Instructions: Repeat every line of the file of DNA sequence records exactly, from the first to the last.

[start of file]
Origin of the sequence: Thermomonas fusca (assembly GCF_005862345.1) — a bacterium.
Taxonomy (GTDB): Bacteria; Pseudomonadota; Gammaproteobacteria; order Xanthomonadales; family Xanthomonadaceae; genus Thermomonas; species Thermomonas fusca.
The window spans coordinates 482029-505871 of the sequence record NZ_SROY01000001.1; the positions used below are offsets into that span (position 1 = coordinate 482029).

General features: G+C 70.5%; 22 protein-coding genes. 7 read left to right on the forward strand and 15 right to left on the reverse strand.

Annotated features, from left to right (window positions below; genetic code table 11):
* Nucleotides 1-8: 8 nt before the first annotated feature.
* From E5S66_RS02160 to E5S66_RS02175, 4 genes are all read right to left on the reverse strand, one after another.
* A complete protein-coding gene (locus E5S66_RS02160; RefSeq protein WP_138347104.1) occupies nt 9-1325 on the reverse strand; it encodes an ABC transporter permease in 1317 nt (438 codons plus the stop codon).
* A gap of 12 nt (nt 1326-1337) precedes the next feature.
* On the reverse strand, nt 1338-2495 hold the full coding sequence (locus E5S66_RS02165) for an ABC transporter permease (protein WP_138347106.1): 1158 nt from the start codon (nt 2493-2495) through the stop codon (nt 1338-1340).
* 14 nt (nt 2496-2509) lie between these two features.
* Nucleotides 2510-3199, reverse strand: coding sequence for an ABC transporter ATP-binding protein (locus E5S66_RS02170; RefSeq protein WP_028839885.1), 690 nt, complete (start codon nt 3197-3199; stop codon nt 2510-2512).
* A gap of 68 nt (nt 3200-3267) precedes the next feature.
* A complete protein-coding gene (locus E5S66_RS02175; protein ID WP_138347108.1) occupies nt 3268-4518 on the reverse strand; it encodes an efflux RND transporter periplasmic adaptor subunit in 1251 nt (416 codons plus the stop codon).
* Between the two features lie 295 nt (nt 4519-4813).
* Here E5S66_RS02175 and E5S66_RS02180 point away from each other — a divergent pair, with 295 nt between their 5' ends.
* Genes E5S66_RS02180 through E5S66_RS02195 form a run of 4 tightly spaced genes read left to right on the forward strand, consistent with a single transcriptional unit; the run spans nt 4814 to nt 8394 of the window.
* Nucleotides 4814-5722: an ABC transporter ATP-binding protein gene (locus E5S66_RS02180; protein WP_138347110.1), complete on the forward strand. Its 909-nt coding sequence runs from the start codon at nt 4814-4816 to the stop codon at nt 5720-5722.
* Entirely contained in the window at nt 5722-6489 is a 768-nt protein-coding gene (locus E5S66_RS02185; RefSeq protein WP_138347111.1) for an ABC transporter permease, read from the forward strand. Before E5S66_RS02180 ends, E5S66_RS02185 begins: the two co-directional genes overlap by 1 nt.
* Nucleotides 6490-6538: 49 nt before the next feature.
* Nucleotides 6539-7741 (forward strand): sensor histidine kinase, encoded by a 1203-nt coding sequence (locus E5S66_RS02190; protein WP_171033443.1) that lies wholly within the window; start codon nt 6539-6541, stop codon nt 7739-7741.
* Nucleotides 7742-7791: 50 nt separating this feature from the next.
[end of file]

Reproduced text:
Origin of the sequence: Thermomonas fusca (assembly GCF_005862345.1) — a bacterium.
Taxonomy (GTDB): Bacteria; Pseudomonadota; Gammaproteobacteria; order Xanthomonadales; family Xanthomonadaceae; genus Thermomonas; species Thermomonas fusca.
The window spans coordinates 482029-505871 of the sequence record NZ_SROY01000001.1; the positions used below are offsets into that span (position 1 = coordinate 482029).

General features: G+C 70.5%; 22 protein-coding genes. 7 read left to right on the forward strand and 15 right to left on the reverse strand.

Annotated features, from left to right (window positions below; genetic code table 11):
* Nucleotides 1-8: 8 nt before the first annotated feature.
* From E5S66_RS02160 to E5S66_RS02175, 4 genes are all read right to left on the reverse strand, one after another.
* A complete protein-coding gene (locus E5S66_RS02160; RefSeq protein WP_138347104.1) occupies nt 9-1325 on the reverse strand; it encodes an ABC transporter permease in 1317 nt (438 codons plus the stop codon).
* A gap of 12 nt (nt 1326-1337) precedes the next feature.
* On the reverse strand, nt 1338-2495 hold the full coding sequence (locus E5S66_RS02165) for an ABC transporter permease (protein WP_138347106.1): 1158 nt from the start codon (nt 2493-2495) through the stop codon (nt 1338-1340).
* 14 nt (nt 2496-2509) lie between these two features.
* Nucleotides 2510-3199, reverse strand: coding sequence for an ABC transporter ATP-binding protein (locus E5S66_RS02170; RefSeq protein WP_028839885.1), 690 nt, complete (start codon nt 3197-3199; stop codon nt 2510-2512).
* A gap of 68 nt (nt 3200-3267) precedes the next feature.
* A complete protein-coding gene (locus E5S66_RS02175; protein ID WP_138347108.1) occupies nt 3268-4518 on the reverse strand; it encodes an efflux RND transporter periplasmic adaptor subunit in 1251 nt (416 codons plus the stop codon).
* Between the two features lie 295 nt (nt 4519-4813).
* Here E5S66_RS02175 and E5S66_RS02180 point away from each other — a divergent pair, with 295 nt between their 5' ends.
* Genes E5S66_RS02180 through E5S66_RS02195 form a run of 4 tightly spaced genes read left to right on the forward strand, consistent with a single transcriptional unit; the run spans nt 4814 to nt 8394 of the window.
* Nucleotides 4814-5722: an ABC transporter ATP-binding protein gene (locus E5S66_RS02180; protein WP_138347110.1), complete on the forward strand. Its 909-nt coding sequence runs from the start codon at nt 4814-4816 to the stop codon at nt 5720-5722.
* Entirely contained in the window at nt 5722-6489 is a 768-nt protein-coding gene (locus E5S66_RS02185; RefSeq protein WP_138347111.1) for an ABC transporter permease, read from the forward strand. Before E5S66_RS02180 ends, E5S66_RS02185 begins: the two co-directional genes overlap by 1 nt.
* Nucleotides 6490-6538: 49 nt before the next feature.
* Nucleotides 6539-7741 (forward strand): sensor histidine kinase, encoded by a 1203-nt coding sequence (locus E5S66_RS02190; protein WP_171033443.1) that lies wholly within the window; start codon nt 6539-6541, stop codon nt 7739-7741.
* Nucleotides 7742-7791: 50 nt separating this feature from the next.